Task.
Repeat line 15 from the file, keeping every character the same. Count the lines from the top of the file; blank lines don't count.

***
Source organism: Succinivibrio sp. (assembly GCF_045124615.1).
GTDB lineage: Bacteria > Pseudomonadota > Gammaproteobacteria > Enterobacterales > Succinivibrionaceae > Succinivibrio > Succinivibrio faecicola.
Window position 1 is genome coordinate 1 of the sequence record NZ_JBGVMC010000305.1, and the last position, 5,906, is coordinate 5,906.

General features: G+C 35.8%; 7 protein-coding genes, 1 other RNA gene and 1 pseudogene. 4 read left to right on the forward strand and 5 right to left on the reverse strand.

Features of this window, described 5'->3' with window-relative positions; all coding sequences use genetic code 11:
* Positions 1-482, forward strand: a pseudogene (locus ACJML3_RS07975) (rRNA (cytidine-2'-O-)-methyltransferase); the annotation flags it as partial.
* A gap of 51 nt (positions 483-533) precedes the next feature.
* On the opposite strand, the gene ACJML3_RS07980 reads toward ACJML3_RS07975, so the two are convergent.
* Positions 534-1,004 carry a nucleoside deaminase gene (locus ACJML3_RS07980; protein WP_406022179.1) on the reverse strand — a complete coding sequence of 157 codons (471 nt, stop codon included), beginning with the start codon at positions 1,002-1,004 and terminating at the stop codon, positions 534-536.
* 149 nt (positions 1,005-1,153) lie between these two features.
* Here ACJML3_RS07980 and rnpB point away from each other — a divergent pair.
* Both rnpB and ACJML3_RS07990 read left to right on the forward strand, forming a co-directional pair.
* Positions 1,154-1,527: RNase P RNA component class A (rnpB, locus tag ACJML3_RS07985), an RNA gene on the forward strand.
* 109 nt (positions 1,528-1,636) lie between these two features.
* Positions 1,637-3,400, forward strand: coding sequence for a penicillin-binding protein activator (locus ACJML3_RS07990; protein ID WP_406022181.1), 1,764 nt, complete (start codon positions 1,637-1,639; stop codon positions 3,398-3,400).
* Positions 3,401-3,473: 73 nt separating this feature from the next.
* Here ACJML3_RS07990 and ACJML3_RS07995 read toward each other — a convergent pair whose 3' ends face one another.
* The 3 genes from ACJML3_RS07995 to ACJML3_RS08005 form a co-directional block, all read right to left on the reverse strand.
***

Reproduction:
* Positions 1,637-3,400, forward strand: coding sequence for a penicillin-binding protein activator (locus ACJML3_RS07990; protein ID WP_406022181.1), 1,764 nt, complete (start codon positions 1,637-1,639; stop codon positions 3,398-3,400).